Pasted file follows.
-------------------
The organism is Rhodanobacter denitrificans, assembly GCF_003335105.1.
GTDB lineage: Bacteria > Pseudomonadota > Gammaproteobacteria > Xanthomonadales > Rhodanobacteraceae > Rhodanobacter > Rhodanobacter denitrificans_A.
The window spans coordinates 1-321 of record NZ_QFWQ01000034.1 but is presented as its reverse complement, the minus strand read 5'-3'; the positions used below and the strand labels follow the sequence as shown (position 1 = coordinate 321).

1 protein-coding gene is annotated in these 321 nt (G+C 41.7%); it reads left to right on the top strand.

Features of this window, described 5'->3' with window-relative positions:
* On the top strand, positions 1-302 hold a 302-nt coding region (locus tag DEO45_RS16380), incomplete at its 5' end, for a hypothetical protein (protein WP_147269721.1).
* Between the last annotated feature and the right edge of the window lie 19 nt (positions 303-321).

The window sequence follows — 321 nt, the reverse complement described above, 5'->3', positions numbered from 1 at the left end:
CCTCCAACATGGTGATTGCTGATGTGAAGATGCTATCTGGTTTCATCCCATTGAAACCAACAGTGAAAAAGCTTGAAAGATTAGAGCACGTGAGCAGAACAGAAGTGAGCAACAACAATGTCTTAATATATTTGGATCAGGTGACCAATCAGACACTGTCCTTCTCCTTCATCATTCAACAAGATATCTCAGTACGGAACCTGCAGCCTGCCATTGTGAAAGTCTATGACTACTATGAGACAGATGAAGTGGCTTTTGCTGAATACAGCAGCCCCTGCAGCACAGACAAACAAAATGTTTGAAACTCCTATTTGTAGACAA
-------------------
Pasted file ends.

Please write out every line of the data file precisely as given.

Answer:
The organism is Rhodanobacter denitrificans, assembly GCF_003335105.1.
GTDB lineage: Bacteria > Pseudomonadota > Gammaproteobacteria > Xanthomonadales > Rhodanobacteraceae > Rhodanobacter > Rhodanobacter denitrificans_A.
The window spans coordinates 1-321 of record NZ_QFWQ01000034.1 but is presented as its reverse complement, the minus strand read 5'-3'; the positions used below and the strand labels follow the sequence as shown (position 1 = coordinate 321).

1 protein-coding gene is annotated in these 321 nt (G+C 41.7%); it reads left to right on the top strand.

Features of this window, described 5'->3' with window-relative positions:
* On the top strand, positions 1-302 hold a 302-nt coding region (locus tag DEO45_RS16380), incomplete at its 5' end, for a hypothetical protein (protein WP_147269721.1).
* Between the last annotated feature and the right edge of the window lie 19 nt (positions 303-321).

The window sequence follows — 321 nt, the reverse complement described above, 5'->3', positions numbered from 1 at the left end:
CCTCCAACATGGTGATTGCTGATGTGAAGATGCTATCTGGTTTCATCCCATTGAAACCAACAGTGAAAAAGCTTGAAAGATTAGAGCACGTGAGCAGAACAGAAGTGAGCAACAACAATGTCTTAATATATTTGGATCAGGTGACCAATCAGACACTGTCCTTCTCCTTCATCATTCAACAAGATATCTCAGTACGGAACCTGCAGCCTGCCATTGTGAAAGTCTATGACTACTATGAGACAGATGAAGTGGCTTTTGCTGAATACAGCAGCCCCTGCAGCACAGACAAACAAAATGTTTGAAACTCCTATTTGTAGACAA